For DHL, choosing to open a regional treasury center was primarily a decision to be close to its business partners. “It’s about one corporate function being close to the business in the region,” Hogan added.
At multinational food company Danone, each business unit has its own finance department that reports to its global finance directors. However, treasury is not considered part of any business unit, but rather a support function, explained Pulat Yunusmetov, Treasury Manager at Danone. “That's why on the group level, we report to the CFOs through the corporate treasurer,” he said. “We're split between the business unit and the business services. The goal of the business services is to fully support the business unit.”
Given treasury’s unique position at Danone, there are certain skills that are desirable for employees who operate the regional center in Singapore. Yunusmetov noted that the ability to collaborate and negotiate with the business units is particularly critical for his staff, especially in the current pandemic environment. “As I mentioned, we are more like a partner in the middle,” he said. “Things are not as easy as before, but at the same time we have to ensure that we follow all the policies and rules. Negotiation power is quite important.”
However you structure your regional treasury center, technology can make or break the entire function. Hunt sees treasury technology is the glue that binds the entire operation together.
JaeSon Kim, managing director of APAC for Kyriba, noted that the last several years have seen an influx of new technologies that can improve treasury’s functionality, such as APIs, automation, AI, and real-time payments. However, despite these innovations, recent surveys have shown that many treasury departments are still struggling to complete traditional functions.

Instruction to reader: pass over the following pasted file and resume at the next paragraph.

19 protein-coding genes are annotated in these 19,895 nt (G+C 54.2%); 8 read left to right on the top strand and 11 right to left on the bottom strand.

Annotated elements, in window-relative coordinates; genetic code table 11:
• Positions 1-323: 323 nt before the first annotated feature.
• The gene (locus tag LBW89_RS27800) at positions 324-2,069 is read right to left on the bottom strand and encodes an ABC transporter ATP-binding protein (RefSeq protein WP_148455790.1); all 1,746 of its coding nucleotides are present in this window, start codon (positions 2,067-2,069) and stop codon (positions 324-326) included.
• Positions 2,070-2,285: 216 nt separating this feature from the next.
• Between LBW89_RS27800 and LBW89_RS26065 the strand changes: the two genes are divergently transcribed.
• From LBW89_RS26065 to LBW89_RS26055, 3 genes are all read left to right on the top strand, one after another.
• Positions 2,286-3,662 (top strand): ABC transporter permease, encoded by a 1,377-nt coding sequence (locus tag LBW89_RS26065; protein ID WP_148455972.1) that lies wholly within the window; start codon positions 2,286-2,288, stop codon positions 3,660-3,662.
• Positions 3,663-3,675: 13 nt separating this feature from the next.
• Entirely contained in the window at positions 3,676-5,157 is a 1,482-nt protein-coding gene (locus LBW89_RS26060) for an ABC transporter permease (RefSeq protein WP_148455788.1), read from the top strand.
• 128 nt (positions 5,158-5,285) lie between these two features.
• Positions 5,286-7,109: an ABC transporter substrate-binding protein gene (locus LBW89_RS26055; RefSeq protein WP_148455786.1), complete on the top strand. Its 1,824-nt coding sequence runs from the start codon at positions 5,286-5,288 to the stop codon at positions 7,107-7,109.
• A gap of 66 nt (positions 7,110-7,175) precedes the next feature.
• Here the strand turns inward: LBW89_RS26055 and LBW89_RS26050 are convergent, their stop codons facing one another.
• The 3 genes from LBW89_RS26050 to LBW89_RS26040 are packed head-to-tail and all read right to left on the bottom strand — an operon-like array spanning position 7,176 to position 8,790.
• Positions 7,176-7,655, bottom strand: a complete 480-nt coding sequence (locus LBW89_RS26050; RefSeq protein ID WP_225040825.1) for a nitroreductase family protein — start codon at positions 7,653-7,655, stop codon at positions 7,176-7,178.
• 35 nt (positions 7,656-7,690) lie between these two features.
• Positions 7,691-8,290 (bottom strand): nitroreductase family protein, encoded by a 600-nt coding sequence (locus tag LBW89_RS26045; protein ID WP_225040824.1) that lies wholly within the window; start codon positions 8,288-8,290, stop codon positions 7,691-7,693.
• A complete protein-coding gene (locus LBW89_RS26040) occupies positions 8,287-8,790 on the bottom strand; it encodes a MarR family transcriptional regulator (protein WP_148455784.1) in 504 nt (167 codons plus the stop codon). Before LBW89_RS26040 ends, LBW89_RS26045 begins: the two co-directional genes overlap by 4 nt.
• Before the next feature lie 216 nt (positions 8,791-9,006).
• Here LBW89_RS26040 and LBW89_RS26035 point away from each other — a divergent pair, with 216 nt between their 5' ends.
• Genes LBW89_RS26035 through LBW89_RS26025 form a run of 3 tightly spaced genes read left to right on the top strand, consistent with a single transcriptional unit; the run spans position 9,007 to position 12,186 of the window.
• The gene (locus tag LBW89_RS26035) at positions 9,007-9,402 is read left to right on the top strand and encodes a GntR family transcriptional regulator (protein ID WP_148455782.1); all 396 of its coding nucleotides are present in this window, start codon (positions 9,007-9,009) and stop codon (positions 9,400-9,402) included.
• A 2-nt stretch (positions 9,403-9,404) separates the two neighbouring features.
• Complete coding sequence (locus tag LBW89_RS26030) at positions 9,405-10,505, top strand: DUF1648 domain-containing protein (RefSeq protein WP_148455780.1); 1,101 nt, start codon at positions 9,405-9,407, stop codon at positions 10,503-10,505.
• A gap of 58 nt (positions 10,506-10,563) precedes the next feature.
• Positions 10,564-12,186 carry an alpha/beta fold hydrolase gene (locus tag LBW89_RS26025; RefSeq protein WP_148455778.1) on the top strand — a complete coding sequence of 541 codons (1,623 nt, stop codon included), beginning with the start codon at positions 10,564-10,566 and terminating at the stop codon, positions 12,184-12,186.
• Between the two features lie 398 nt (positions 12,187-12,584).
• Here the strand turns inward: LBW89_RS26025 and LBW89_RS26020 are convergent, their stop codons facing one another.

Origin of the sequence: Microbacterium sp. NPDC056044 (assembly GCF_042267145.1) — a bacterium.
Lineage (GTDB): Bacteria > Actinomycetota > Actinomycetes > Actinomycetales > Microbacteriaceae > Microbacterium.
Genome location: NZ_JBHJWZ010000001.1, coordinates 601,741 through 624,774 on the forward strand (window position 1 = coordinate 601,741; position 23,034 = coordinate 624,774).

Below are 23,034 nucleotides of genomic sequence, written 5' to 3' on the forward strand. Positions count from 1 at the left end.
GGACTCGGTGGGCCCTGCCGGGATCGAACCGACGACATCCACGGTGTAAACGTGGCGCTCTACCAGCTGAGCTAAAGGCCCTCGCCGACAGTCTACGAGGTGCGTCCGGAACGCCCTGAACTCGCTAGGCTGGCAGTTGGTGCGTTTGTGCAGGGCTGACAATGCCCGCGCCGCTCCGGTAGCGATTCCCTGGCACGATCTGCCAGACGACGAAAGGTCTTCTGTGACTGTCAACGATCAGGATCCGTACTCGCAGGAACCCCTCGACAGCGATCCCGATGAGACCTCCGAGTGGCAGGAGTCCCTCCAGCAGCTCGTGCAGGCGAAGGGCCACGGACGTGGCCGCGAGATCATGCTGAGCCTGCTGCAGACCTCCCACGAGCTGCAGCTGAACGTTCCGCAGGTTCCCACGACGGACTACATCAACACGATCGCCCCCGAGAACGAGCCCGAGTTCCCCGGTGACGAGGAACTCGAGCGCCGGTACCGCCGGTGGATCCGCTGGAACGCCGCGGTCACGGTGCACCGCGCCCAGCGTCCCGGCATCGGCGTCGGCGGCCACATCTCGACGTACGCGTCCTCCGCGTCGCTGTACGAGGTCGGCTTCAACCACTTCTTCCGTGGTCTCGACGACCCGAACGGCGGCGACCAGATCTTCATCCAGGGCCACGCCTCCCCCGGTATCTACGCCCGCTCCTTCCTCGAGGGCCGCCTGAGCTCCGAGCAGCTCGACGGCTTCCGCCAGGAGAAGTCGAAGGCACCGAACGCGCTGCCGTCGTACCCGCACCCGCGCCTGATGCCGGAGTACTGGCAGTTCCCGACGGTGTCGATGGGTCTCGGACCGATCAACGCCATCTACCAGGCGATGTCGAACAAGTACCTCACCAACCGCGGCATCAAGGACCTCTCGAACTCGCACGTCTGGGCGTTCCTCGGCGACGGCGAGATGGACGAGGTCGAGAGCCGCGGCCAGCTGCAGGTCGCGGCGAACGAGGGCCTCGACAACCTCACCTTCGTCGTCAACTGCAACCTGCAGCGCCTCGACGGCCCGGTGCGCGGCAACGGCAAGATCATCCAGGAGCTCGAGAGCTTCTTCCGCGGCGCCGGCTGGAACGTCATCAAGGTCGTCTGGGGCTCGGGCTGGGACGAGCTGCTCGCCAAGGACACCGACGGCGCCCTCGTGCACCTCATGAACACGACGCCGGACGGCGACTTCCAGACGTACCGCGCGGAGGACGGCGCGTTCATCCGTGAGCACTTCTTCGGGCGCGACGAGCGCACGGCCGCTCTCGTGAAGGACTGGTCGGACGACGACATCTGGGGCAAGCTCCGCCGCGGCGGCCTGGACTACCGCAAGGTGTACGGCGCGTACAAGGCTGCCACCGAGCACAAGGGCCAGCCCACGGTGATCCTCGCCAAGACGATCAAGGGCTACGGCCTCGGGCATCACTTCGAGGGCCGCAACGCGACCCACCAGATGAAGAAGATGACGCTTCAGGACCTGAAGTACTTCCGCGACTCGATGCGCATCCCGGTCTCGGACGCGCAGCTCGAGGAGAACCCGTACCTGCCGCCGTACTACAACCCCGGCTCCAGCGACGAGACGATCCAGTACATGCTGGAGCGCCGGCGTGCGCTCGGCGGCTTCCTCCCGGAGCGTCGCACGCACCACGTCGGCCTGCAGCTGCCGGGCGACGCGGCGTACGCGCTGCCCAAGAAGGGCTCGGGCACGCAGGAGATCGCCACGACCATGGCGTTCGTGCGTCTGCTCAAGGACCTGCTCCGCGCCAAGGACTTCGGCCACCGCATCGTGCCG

“I think many treasurers are still having challenges out there within some of the fundamental requirements for a treasury, such as the visibility of your global operations of cash management or managing your FX volatility,” he said.
Kim noted that treasury departments need to establish a roadmap to get to where they want to go with technology. For an APAC regional center specifically, treasury will need to have a firm grasp of the different country requirements across the region, as well as its automation needs.
Kim added that there has been an increasing demand for automation in the COVID-19 environment, as treasury departments have been working from home and have been forced to rely far less on manual processes. “I think a lot of people are seeing that this could be a great opportunity to transform how you operate as a treasury system or treasury department out there, enhancing your capabilities and using different technologies to actually improve your processes,” he said. “The idea here is to really understand how you can actually leverage technology to turn your treasury operations to be strategic.”
For more insights, download the 2020 AFP Asia-Pacific Treasury Management Handbook, sponsored by Kyriba.